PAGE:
About the time of the general rout of the British army, and [while] some of them were running to escape, Colonel Herrick of the Green Mountain Rangers rode along near where the declarer was and cried out, "Boys, follow me." And this declarer with one other ran after him about two miles to Ramplar Mills, where he stopped his horse, and drew up his piece, and fired, and then wheeled his horse and said there was a reinforcement of British coming, which was soon discovered to be from nine hundred to twelve hundred British soldiers with a nine and six-pounder and a band of music. Colonel Herrick ran his horse to give intelligence to General Stark, and this declarer and his companion, having got out of breath, ran behind a haystack and rested till the British army came along and then went out from behind "the stack and discharged their pieces at the enemy and ran. The enemy returned the fire by the discharge of a six-pounder, which gave general alarm. The Americans then ran together and formed about a mile southwesterly from the entrenchments which had been occupied by General Baum and headed the reinforcements, which was under the command of Colonel Breymann and Major Skene of Skenesborough, but the Americans, in pursuing those who escaped from the entrenchments, had got scattered and fatigued, and but few assembled at first, but kept falling in continually until a line was formed along a fence on the northeast side of the meadow in which was the haystack, aforesaid, in the edge of a piece of woods. And the British army formed a line in the meadow and extended across the road. And the firing commenced as soon as they came within musket shot, but the Americans, not being sufficiently strong to keep the ground, retreated from tree to tree, firing as they left the trees, until they came to a ravine where was a log fence, then made a halt, and held the ground. The British came up within about sixteen rods and stood. The firing then continued some time without cessation, when Colonel Warner, with the remains of his regiment, came up, and some of his men, understanding the artillery exercise, took one of the fieldpieces taken in the first engagement and formed at the right of the party in which was this declarer.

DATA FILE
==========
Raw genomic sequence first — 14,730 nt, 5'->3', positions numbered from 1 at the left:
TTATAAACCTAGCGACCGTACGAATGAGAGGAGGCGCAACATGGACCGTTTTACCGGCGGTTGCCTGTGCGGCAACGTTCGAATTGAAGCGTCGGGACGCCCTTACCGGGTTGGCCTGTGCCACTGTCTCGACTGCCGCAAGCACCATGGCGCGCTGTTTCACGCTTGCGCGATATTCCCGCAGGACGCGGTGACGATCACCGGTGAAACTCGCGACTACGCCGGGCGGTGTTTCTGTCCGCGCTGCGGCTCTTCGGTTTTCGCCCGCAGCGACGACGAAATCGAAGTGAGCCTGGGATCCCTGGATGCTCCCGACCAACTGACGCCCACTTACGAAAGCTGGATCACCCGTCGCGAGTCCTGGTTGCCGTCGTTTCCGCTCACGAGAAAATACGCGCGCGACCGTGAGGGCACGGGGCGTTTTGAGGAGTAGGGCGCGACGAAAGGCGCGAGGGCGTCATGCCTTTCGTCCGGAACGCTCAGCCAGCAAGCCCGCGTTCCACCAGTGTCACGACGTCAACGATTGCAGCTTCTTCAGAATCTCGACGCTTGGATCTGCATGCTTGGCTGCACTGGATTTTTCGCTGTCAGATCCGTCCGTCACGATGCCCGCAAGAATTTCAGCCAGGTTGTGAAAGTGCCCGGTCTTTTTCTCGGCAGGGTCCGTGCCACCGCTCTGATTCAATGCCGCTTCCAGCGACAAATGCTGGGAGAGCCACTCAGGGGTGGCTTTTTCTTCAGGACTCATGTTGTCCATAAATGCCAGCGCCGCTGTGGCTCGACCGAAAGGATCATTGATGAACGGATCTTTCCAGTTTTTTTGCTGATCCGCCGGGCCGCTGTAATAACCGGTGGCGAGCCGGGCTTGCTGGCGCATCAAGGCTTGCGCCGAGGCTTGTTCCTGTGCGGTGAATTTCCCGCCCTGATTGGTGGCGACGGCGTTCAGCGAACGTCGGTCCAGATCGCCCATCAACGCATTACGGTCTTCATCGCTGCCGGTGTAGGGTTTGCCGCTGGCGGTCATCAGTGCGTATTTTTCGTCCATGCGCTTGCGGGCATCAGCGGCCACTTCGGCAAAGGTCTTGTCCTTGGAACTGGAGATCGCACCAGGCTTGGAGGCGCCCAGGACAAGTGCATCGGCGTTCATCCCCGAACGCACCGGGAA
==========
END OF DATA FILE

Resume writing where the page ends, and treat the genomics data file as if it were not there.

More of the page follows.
And, about the same time, an old man, with an old Queen Anne's iron sword and mounted upon an old black mare, with about ninety robust men following him in files two deep, came up and filed in in front of the company commanded by Captain Parker, in which this declarer then was. And, just as the old man had got his men to the spot and halted, his mare fell, and he jumped upon a large white oak stump and gave the command. Captain Parker, seeing the old man's company between him and the enemy, ordered his men to file in between their files, which were some distance apart, and which was immediately done, and the battle then became desperate. And immediately this declarer heard a tremendous crash up in the woods at the right wing of the American troops, which was seconded by a yell, the most terrible that he ever heard. Then he heard the voice of Colonel Warner, like thunder, "Fix bayonets. Charge."